Pussy footing aside, the journalist is a filter that the public should appreciate. One simply could not be a Mr. Universe of the real world and remain a functional individual. That is what I thought the intent of a newspaper (blog or, ugh, seven'o'clock news) was for, to be the middle man between the action and observer, not as a scary outsider. This might be overkill or a rehashing of past posts, but do you think so? Is reporting on hype really a report or more of a dissection? I appreciate the rumors, but sometimes the developers sound like a sound bite about every potentially "new" game on the market.

Also, cocks.










Spending approximately 5 hours and nineteen minutes getting horribly thrashed attempting to complete the same last chapter in a game certainly affords one the time to fully appreciate the influences of this wonderful zombie busting action game. It combines the run'n'gun action of "Hunter: The Reckoning", while retaining the HL2-quality of an FPS. It's like a next generation Guantlet, yet without the overextended level design and ridiculous amount of levels as well. They obviously set out for one purpose, to make a simple, effective, and flexible (future DLC, no?) zombie masher and they accomplished it.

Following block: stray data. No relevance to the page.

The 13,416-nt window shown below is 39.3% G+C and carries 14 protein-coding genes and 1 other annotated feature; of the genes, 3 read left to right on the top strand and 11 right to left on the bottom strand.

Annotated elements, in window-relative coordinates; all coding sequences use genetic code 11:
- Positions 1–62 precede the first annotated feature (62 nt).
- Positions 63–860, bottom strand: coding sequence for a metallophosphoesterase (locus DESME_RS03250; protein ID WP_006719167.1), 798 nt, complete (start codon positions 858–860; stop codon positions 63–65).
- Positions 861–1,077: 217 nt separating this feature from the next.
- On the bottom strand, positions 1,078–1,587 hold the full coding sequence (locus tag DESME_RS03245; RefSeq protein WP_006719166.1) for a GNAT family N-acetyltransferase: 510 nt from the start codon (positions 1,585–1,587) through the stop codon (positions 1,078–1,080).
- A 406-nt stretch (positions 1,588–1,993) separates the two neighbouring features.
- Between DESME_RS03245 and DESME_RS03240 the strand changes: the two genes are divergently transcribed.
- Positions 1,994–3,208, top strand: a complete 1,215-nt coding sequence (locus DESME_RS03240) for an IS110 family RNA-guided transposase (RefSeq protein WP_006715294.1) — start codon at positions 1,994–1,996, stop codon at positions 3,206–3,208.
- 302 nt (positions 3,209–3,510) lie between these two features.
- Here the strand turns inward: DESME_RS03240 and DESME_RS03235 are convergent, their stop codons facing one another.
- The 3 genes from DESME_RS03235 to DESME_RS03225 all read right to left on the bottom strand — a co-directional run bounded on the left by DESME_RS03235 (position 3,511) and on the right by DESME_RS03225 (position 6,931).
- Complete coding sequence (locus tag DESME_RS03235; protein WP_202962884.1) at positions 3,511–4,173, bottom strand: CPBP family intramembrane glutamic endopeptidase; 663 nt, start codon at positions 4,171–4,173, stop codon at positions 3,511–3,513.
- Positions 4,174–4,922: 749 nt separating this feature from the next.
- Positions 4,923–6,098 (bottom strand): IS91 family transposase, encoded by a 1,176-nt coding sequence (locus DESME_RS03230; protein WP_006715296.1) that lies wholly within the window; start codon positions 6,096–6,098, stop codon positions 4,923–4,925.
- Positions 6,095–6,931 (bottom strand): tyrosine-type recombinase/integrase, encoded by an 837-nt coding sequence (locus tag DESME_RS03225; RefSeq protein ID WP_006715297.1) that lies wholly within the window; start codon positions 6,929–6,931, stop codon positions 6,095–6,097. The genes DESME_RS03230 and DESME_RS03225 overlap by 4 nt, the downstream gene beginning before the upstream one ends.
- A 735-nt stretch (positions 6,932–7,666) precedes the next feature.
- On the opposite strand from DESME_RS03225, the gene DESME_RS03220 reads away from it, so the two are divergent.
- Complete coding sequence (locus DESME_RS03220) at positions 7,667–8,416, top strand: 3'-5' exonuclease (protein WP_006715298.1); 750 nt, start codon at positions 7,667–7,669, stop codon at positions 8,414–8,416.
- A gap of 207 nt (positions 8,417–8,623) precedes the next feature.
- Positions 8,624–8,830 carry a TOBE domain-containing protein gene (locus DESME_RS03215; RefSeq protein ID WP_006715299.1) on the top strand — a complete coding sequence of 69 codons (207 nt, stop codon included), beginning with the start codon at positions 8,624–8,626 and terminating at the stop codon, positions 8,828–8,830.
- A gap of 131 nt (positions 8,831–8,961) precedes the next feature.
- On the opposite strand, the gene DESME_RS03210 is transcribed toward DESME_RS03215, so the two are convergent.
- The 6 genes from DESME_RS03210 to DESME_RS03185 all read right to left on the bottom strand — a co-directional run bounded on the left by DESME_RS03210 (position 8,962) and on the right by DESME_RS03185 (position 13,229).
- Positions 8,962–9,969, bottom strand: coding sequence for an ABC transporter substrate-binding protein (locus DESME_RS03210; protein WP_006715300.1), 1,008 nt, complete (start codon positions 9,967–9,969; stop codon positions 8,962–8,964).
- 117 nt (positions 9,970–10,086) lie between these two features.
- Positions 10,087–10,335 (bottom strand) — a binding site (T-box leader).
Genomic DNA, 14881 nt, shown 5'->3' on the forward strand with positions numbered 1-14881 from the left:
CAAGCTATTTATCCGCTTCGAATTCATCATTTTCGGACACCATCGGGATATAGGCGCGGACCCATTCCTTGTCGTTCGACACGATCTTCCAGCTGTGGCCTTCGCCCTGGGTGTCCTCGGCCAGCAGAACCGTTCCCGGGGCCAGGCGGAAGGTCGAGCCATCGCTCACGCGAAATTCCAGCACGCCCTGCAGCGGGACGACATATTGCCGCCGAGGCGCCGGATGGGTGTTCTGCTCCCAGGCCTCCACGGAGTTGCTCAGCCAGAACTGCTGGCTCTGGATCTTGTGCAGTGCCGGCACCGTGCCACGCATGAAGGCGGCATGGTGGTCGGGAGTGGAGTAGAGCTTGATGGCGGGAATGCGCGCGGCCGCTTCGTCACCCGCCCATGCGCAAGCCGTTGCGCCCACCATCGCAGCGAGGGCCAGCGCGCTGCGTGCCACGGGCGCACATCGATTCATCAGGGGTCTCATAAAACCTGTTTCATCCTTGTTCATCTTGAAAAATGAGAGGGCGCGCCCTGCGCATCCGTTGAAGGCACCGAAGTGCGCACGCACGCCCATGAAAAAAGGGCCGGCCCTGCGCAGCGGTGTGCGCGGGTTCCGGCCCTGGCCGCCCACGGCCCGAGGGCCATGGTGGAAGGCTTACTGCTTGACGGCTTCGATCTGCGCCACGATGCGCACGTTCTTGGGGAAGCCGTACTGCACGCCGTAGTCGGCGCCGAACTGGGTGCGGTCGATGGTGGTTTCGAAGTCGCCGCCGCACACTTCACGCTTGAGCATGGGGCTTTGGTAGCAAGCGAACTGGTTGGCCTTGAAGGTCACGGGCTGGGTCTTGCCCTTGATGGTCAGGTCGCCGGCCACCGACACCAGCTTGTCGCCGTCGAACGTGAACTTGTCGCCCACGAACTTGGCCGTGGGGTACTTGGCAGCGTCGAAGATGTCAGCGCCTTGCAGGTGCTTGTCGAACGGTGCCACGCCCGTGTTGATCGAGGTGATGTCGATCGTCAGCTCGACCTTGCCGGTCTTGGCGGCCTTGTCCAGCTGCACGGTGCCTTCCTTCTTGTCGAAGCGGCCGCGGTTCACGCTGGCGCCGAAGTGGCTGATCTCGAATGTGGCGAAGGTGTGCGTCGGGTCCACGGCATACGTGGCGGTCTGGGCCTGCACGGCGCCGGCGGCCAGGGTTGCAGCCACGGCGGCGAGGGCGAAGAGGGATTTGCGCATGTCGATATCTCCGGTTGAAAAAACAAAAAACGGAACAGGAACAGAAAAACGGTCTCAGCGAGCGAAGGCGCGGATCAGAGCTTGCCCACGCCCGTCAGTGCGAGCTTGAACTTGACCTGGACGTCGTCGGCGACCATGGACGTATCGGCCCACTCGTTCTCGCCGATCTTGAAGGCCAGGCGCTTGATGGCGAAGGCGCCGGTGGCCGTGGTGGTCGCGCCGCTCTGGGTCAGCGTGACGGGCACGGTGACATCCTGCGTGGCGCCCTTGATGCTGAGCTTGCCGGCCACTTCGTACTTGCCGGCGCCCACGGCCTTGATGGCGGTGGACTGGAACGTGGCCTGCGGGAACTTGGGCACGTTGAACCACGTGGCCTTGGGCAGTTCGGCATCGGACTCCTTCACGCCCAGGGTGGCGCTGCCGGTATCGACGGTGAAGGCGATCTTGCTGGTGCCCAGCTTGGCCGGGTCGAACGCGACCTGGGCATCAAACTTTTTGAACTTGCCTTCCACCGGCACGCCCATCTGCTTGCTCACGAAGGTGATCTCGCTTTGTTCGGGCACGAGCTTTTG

However, I think this game certainly contains some of the attitude of an old X-Box title from about five years ago. It plays like a simple button-mashing side scroller for some parts and then a series of mini games for other leveld, it secured itself a place in my heart as being a standalone example of creative and fun gaming. I bring up Kung Fu Chaos as an example not because it's also four-player, it's also deceptively long, or because I've played too much of either. I am mostly interested in its use of cliche and film.

Cliche



It drives the characters, they're all the same characters you've seen everywhere else. Mysterious ninjas, fighting princesses, disco queen bad asses, biker dude burly bastards, and old grizzled warriors that should otherwise have their driver's licenses revoked for reckless driving had they not been shoved out back into the battlefield "one last time." It's so strange how this meme picks up, but Valve and Just Add Monsters understood the strength that such old rehashings can provide a game's structure and they did it despite the transparent reasoning behind it. (It's a lot easier than pretending to be creative).